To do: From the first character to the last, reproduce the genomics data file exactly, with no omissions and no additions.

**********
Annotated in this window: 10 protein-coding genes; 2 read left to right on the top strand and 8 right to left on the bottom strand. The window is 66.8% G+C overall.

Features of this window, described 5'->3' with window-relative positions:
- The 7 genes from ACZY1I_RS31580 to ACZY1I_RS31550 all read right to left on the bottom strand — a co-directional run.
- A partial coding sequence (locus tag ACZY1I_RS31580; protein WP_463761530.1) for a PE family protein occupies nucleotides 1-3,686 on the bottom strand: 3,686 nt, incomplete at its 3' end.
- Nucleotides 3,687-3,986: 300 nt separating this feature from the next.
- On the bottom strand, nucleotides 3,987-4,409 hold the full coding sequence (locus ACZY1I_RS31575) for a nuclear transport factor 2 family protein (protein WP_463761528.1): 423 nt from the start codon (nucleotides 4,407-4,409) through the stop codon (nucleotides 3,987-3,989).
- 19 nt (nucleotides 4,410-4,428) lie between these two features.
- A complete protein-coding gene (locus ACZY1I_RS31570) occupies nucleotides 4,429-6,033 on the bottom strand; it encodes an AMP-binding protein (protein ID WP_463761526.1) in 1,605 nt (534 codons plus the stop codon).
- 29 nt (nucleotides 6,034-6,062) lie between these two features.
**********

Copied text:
Annotated in this window: 10 protein-coding genes; 2 read left to right on the top strand and 8 right to left on the bottom strand. The window is 66.8% G+C overall.

Features of this window, described 5'->3' with window-relative positions:
- The 7 genes from ACZY1I_RS31580 to ACZY1I_RS31550 all read right to left on the bottom strand — a co-directional run.
- A partial coding sequence (locus tag ACZY1I_RS31580; protein WP_463761530.1) for a PE family protein occupies nucleotides 1-3,686 on the bottom strand: 3,686 nt, incomplete at its 3' end.
- Nucleotides 3,687-3,986: 300 nt separating this feature from the next.
- On the bottom strand, nucleotides 3,987-4,409 hold the full coding sequence (locus ACZY1I_RS31575) for a nuclear transport factor 2 family protein (protein WP_463761528.1): 423 nt from the start codon (nucleotides 4,407-4,409) through the stop codon (nucleotides 3,987-3,989).
- 19 nt (nucleotides 4,410-4,428) lie between these two features.
- A complete protein-coding gene (locus ACZY1I_RS31570) occupies nucleotides 4,429-6,033 on the bottom strand; it encodes an AMP-binding protein (protein ID WP_463761526.1) in 1,605 nt (534 codons plus the stop codon).
- 29 nt (nucleotides 6,034-6,062) lie between these two features.